3. The world's bankers did their part.
Fears that the major central banks would pull back on stimulus, despite a still-sluggish global economy, had some investors worried this spring. But the Janet Yellen-led Federal Reserve made it clear to Wall Street that it had no plans to start hiking short-term rates, now at record lows, prematurely. And yesterday, in an attempt to jumpstart Europe's economy, the European Central Bank did its part. It cut interest rates to record lows, announced new steps to boost bank lending and hinted that it would embark on a U.S.-style bond-buying program if needed.
"If Europe's economy picks up," says Warne, "it's a positive for the U.S. and the rest of the world."
Read MoreECB's Draghi announces host of stimulus measures
4. The Ukraine crisis didn't spiral out of control.
Talk of Cold War 2.0 has died down. The Ukraine/Russian crisis has cooled following new elections in Ukraine and a less confrontational approach from Russia.
5. The bearish warnings didn't come to fruition.
Predictions of a 1987-style crash or a big stock market downdraft have not come true. In fact, this week, hedge fund honcho David Tepper of Appaloosa Management toned down his concerns about stocks. Last month, he sounded a warning, saying that the stock market was getting dangerous and that he was getting "nervous." His fears at the time were the ECB's lack of urgency related to the eurozone's weak economy, the Ukraine crisis, U.S. growth concerns and worries about China. But yesterday, he told cable business channel CNBC that many of his main market fears have "alleviated."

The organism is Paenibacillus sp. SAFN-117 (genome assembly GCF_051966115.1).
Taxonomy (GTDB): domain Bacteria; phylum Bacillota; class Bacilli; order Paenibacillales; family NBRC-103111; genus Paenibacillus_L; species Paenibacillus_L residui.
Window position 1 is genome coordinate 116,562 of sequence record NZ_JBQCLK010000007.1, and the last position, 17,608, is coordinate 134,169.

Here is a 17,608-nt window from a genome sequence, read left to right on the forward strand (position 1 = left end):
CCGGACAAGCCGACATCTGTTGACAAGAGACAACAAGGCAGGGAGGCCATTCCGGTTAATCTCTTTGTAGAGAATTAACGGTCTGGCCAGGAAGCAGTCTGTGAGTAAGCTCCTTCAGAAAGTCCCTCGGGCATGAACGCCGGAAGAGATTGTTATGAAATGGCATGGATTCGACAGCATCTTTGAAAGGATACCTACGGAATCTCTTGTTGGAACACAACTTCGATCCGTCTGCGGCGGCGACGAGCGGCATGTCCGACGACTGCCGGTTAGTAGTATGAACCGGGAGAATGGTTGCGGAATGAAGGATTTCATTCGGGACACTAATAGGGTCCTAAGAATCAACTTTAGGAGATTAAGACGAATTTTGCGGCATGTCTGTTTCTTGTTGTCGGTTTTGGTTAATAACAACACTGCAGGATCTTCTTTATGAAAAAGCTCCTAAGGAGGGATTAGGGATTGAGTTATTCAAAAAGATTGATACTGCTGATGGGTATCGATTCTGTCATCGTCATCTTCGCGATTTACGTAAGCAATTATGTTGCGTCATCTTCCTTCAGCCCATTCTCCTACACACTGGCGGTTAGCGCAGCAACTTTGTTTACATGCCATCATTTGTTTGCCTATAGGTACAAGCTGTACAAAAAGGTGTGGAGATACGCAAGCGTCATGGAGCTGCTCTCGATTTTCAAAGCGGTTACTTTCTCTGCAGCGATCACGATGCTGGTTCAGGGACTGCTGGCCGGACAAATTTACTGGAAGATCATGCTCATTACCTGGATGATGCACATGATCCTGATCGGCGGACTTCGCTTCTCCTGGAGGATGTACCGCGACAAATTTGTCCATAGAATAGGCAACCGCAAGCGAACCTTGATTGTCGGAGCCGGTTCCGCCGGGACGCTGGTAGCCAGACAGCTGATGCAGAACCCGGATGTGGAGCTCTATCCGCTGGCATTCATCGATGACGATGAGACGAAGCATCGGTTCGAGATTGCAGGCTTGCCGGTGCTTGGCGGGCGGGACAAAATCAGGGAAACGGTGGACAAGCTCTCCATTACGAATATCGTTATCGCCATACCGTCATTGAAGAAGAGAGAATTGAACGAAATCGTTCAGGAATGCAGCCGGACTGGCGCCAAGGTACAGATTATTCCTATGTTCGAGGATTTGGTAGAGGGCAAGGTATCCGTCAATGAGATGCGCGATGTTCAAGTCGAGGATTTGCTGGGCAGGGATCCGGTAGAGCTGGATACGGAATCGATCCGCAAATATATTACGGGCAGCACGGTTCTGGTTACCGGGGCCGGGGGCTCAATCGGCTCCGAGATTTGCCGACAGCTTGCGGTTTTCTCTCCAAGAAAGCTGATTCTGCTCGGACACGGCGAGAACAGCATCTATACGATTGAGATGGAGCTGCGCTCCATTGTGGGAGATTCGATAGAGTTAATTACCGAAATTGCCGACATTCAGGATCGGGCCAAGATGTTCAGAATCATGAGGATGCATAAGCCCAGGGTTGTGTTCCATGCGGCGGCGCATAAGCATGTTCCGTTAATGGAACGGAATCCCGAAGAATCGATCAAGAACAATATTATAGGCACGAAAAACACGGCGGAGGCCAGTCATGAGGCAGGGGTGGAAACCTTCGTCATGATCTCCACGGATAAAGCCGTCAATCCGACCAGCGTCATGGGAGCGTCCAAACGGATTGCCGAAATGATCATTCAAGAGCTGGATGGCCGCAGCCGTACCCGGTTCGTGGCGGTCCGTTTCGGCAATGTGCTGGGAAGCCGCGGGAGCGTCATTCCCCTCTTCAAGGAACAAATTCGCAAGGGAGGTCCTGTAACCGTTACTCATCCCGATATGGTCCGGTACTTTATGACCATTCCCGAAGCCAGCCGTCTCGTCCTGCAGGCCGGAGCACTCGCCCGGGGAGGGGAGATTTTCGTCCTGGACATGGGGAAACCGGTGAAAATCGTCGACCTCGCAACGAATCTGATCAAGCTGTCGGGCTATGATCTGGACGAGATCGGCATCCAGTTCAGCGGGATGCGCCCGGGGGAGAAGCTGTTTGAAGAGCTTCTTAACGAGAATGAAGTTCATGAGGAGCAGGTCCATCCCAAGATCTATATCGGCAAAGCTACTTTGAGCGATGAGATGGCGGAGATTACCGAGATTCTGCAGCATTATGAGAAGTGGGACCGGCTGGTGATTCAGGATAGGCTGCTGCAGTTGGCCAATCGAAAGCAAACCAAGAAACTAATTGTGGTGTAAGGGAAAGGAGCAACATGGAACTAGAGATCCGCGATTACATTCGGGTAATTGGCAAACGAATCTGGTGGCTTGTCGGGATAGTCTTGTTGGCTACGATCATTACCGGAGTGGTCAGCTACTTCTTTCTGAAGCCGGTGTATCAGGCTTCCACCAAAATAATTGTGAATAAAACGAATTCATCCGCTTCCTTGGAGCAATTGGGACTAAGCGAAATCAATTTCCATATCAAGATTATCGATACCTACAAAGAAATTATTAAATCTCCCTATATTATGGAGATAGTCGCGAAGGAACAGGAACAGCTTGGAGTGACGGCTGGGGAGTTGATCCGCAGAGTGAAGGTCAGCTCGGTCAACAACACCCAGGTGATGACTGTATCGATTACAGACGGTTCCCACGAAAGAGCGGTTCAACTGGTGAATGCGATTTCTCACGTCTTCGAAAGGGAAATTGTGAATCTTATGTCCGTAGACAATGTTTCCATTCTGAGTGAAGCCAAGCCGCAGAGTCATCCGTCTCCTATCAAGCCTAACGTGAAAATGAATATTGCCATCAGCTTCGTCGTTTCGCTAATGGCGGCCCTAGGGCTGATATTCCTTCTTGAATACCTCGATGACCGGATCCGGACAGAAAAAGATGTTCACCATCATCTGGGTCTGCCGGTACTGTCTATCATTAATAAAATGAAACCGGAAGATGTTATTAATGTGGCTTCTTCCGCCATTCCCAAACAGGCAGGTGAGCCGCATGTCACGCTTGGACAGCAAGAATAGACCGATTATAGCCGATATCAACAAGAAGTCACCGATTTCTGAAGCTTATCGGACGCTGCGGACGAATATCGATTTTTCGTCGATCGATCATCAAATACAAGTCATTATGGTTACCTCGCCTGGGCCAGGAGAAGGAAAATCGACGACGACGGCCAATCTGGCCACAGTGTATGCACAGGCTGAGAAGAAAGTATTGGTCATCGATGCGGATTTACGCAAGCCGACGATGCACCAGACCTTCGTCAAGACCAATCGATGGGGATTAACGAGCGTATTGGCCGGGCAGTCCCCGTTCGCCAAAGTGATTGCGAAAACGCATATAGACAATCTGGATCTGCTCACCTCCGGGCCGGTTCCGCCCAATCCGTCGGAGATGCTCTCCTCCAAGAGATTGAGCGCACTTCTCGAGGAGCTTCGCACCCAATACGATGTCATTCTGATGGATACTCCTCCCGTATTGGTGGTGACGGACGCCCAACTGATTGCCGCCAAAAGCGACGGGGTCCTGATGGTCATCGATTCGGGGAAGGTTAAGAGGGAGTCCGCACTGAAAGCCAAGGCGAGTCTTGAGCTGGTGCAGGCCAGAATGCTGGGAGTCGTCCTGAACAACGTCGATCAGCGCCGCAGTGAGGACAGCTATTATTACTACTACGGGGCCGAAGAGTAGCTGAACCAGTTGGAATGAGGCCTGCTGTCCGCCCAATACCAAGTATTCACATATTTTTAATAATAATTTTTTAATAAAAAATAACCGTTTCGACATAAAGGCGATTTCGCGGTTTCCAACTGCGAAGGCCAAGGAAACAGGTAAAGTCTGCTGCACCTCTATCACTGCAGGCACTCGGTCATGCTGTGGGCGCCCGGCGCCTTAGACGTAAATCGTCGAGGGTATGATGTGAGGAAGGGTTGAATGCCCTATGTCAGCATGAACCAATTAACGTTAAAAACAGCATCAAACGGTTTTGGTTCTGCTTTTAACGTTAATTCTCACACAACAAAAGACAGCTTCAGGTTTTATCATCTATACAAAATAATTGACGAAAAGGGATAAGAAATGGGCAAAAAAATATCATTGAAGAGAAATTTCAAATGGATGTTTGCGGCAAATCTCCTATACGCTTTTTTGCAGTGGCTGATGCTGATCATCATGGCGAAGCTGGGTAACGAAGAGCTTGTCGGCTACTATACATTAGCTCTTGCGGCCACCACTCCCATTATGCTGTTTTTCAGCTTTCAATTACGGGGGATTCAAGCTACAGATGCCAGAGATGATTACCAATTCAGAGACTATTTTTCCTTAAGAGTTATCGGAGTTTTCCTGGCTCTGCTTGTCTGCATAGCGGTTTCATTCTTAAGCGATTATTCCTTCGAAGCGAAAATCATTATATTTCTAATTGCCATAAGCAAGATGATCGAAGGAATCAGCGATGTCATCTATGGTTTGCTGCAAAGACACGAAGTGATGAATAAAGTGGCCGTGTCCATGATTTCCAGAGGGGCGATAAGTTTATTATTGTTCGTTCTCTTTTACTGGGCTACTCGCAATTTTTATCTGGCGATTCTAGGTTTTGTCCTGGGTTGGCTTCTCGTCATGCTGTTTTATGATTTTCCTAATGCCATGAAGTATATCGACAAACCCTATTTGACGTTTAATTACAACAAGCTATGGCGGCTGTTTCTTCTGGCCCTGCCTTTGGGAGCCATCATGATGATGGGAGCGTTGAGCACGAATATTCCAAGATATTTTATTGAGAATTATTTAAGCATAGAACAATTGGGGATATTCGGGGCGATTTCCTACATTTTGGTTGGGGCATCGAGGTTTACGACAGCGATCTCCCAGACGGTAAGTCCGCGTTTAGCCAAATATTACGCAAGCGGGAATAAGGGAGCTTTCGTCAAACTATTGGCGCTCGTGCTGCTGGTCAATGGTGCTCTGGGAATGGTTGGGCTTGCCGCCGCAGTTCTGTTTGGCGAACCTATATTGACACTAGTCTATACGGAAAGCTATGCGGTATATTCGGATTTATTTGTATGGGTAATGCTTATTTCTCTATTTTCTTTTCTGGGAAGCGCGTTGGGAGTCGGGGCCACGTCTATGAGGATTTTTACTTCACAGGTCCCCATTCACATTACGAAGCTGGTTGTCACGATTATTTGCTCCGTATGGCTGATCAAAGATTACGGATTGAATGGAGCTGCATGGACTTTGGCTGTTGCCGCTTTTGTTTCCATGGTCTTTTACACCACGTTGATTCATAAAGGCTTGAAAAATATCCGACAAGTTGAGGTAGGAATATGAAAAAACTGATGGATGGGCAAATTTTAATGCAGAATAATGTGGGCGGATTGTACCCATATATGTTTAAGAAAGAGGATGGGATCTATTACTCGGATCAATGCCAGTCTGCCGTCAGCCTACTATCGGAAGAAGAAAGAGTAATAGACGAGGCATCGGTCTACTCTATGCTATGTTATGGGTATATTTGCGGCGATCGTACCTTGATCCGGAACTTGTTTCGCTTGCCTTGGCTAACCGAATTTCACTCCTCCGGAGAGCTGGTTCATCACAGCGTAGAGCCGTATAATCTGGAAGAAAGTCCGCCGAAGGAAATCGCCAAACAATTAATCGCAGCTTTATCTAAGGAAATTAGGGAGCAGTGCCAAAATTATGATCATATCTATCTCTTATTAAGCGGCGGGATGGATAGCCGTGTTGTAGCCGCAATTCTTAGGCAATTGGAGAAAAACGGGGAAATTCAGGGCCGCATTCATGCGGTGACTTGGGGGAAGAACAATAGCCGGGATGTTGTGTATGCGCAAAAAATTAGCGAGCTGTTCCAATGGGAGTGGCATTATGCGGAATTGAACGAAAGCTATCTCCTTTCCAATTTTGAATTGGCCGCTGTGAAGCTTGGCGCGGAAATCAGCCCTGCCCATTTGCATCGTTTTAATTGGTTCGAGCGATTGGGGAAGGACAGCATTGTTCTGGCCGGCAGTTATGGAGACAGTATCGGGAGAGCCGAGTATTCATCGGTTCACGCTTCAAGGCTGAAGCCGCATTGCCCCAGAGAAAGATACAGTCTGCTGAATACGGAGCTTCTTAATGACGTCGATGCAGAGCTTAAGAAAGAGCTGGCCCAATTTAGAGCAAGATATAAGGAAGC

Read MoreAppaloosa's Tepper: Chief market concerns have 'alleviated'
Market skeptics, of course, argue that complacency is again running high on Wall Street, which is worrisome. Citigroup, for example, says its proprietary sentiment tracker has moved further into the "euphoria" stage, which suggests investors are getting overconfident. And in another bad sign, Ned Davis Research says legal insider selling by corporate executives is on the rise, signaling that executives think their shares are fully valued.
But, for now at least, stock investors' lack of fear is translating into fatter gains.
Still, Warne's advice to investors is "be prepared" for the next market correction. "We don't want people be to be surprised if there is a correction," she says.
—By Adam Shell, USA Today